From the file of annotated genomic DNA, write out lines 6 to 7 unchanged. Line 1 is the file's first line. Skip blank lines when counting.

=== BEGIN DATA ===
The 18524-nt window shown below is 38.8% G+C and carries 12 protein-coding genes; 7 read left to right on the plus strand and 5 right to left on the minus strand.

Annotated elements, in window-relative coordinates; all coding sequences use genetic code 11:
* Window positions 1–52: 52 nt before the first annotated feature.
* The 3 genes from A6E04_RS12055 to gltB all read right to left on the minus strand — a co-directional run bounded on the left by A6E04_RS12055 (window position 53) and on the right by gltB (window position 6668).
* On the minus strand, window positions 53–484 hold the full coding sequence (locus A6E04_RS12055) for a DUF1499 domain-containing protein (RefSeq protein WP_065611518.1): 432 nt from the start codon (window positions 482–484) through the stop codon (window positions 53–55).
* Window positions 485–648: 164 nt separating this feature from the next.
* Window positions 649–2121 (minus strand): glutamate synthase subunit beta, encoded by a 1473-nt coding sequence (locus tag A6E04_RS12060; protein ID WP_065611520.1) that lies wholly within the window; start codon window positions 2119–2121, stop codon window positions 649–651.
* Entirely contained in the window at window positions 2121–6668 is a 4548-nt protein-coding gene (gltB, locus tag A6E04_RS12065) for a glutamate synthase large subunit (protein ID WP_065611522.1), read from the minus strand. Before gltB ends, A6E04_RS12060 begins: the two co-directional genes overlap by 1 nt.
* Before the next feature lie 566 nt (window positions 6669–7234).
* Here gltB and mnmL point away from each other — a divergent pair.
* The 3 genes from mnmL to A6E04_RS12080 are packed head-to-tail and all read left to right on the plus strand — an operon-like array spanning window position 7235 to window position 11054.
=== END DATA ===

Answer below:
* Window positions 485–648: 164 nt separating this feature from the next.
* Window positions 649–2121 (minus strand): glutamate synthase subunit beta, encoded by a 1473-nt coding sequence (locus tag A6E04_RS12060; protein ID WP_065611520.1) that lies wholly within the window; start codon window positions 2119–2121, stop codon window positions 649–651.